For a start. it’s my favourite time of the year. Halloween. I still remember going trick or treat while in the US, and when I was back, my ex-boss used to throw awesome neighbourhood party over at his place, complete with haunted house setup. I think he spends a lot accumulating props and stuff. It’s one of those memories that brings your inner childhood out (playing dress up, and just looking more horrible than your usual $dayattire), which gives me great joy (and fright!)
So in line with the theme, let’s talk about fear. Specifically for the CISO’s – who do fear more? To put a more detailed context to the question, I’ll be asking – who do you fear more? Nation state actors or auditors?
Most of you know that I came from a long history of being in the telecommunications industry, and then transitioned into senior leadership role at a financial group. These experiences gave me an interesting perspective into how businesses operate, both in the regulated and unregulated space.
The fear for auditors
When I was in the regulated space, I was frightened to death of auditors. Fear-mongering on audit and results were just over the roof. We were constantly reminded that our career hinges on making sure there is no audit findings. Be it an internal auditor or an external auditor (what’s worse, if its a regulator whose auditing you). So a lot of time and effort is put in on making sure that you follow the policy to the dot. But then the operating environment is so big and that similar to the ant analogy against a house.
An ant only needs a tiny space to wiggle through and get into the house, while the house owner has to look at every nook and cranny to ensure there are no opportunities for the ants to come in.
What’s worse, the findings are just “face-palming”. “Oh, that system doesn’t have password expiry and your policy says you need to have it”. Or “you forgot to remove the user for the system which needs internal only access without VPN or any other profile, but since your policy says you are suppose to remove the user within X days, you didn’t meet policy requirements”. These findings go up to the board and CISO hangs his head in shame. Funnily at a large conglomerate, a board member even told the CISO to use Excel to keep track of account management for a 10k strong staff with hundreds of individual systems instead of considering Identity Governance and Administration systems.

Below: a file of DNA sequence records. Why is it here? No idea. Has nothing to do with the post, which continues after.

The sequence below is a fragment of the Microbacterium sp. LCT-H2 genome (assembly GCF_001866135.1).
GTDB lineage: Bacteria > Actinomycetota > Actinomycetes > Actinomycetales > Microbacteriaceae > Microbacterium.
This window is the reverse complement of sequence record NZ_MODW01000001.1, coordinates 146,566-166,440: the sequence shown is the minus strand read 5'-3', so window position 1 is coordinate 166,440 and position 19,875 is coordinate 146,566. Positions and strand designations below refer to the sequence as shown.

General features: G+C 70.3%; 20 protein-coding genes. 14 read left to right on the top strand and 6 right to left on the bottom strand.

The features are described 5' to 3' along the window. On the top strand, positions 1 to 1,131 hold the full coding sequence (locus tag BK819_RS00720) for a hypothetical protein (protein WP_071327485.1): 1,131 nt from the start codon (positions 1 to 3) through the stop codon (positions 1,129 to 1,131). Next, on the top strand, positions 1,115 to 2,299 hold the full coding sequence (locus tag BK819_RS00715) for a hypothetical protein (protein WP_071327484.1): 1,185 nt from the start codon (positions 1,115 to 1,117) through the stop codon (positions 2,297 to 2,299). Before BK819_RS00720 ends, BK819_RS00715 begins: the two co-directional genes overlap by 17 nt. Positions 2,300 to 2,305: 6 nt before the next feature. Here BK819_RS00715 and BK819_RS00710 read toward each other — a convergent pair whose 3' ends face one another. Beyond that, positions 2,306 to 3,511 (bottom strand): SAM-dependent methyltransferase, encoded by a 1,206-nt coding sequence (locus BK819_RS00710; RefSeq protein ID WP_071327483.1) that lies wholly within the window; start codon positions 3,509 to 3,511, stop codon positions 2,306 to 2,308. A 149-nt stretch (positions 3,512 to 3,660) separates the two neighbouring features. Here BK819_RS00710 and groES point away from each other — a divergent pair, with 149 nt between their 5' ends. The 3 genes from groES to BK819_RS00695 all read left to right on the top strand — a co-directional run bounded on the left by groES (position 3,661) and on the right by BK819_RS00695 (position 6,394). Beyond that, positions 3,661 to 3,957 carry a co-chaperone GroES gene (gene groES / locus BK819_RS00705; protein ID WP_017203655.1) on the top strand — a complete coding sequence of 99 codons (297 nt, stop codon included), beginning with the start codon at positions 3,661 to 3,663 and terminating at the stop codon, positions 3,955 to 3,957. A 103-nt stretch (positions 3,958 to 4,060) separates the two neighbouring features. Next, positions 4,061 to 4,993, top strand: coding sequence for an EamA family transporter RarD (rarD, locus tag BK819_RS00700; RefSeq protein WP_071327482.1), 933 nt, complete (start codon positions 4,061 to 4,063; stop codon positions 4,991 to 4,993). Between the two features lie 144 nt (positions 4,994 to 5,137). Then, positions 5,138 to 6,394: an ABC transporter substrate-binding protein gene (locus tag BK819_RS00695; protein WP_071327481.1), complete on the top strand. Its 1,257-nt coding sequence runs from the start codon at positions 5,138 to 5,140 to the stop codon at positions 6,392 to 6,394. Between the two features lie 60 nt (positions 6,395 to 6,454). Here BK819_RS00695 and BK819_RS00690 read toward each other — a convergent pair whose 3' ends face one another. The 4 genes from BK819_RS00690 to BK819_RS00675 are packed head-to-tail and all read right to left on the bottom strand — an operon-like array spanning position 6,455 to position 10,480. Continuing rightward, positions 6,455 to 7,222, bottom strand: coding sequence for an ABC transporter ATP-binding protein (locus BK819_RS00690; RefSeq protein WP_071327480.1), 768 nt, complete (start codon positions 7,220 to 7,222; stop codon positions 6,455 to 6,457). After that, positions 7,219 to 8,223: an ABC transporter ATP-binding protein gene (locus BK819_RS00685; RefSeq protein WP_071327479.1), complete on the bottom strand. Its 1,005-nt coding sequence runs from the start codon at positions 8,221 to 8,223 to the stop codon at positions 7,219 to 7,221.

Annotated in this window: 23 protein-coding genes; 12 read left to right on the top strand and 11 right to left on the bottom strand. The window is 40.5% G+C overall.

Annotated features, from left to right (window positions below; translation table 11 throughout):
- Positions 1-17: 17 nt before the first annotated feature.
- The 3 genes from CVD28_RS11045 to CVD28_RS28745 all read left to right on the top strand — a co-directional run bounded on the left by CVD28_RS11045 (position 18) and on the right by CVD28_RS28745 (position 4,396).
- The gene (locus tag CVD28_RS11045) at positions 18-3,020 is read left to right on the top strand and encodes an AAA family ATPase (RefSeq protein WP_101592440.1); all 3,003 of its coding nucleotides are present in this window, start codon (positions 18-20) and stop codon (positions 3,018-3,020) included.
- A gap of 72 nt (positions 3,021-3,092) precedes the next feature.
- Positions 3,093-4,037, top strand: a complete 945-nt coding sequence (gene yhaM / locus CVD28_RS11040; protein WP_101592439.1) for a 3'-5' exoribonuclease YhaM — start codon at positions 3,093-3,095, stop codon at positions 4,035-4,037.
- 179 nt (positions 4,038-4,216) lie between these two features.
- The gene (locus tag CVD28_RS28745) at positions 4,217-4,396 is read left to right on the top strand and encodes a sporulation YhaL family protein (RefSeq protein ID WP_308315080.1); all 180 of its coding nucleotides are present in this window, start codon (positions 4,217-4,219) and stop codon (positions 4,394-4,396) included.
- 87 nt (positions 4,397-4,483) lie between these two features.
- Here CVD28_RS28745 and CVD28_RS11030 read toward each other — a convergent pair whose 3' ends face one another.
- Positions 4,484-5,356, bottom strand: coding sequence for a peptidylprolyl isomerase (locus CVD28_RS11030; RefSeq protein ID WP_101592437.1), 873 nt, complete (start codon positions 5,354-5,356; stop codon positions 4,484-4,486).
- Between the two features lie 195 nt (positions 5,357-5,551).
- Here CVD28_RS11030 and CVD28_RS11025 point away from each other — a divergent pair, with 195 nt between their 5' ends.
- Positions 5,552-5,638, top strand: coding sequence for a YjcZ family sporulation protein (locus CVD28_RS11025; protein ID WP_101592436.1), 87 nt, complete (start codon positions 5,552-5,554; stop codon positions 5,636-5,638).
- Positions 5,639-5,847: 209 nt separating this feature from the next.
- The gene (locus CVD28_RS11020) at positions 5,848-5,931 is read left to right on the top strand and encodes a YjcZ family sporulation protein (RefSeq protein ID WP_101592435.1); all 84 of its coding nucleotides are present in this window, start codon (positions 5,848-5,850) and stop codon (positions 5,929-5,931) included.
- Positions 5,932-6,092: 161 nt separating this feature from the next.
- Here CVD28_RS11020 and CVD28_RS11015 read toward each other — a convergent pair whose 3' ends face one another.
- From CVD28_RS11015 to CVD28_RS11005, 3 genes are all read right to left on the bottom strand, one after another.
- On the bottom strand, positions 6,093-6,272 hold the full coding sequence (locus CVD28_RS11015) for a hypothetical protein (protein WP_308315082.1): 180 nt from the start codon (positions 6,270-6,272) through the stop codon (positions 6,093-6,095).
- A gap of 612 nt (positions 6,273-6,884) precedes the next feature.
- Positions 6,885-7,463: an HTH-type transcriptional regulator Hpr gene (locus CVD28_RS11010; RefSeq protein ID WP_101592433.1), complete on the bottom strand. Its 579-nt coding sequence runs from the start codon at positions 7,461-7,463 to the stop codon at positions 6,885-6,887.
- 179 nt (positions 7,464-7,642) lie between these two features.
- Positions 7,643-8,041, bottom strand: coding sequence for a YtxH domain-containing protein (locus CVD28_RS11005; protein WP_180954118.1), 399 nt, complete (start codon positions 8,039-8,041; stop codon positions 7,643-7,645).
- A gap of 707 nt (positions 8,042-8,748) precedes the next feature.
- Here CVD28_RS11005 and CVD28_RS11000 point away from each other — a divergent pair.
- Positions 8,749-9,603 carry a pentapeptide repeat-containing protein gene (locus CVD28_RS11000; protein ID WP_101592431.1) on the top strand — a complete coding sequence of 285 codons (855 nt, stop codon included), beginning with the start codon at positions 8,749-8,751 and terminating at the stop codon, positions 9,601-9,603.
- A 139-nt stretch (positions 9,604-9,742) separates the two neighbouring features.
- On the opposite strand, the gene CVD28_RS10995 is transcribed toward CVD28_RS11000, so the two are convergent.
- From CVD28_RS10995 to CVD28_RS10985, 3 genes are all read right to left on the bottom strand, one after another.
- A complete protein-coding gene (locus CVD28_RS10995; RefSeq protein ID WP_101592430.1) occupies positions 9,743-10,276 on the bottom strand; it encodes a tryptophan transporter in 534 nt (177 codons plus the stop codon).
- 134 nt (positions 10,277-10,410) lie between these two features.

Policy – bane of existence
The hung-tightness towards policy in some organization is beyond reprise. Often, a policy change in an organization implies that you are already compliant and should be ready for the next audit. But all organizations will fail because most will take some time, like getting a new system, instituting a process around what the policy requires to do. But auditors tend to be sticklers to policy and wants it to start working from the day its approved (and most policies are pushed by the auditors for implementation, even though it does no real benefit for the organization, but looks good on paper for governance). We’ll go into more details about policy and implementation and how organizations can avoid such pitfalls in another article.
For some business, compliance is business. If you look at an e-commerce site that relies on credit card transactions, then PCI-DSS is a must. In Asia we say “die-die” must do. Such business cannot survive if they are unable to make transactions, which makes business risk #1 and CISOs tend to gravitate towards ensuring that their career stays safe by meeting PCI-DSS requirements (remember, 7 character password is sufficient for PCI-DSS). Rationality goes out of the window and security becomes theatrics. Security becomes a tool to meet compliance rather than actually securing the business.
A CEO once asked – how many compliance people do you need if you have zero business?
From here, you can see that the CISO’s primary focus will be meeting compliance and governance requirements. Anything can be turned into a checklist and make sure you tick all boxes. Whether it makes sense, doesn’t matter, but the boxes must be ticked. A template approach is most feasible and gives the stakeholder a false sense of comfort. But is the organization truly secure against actual threats? I wonder how the conversation will be the organization does get breached –
“But I ticked all the boxes?”
Nation State Actors – The threat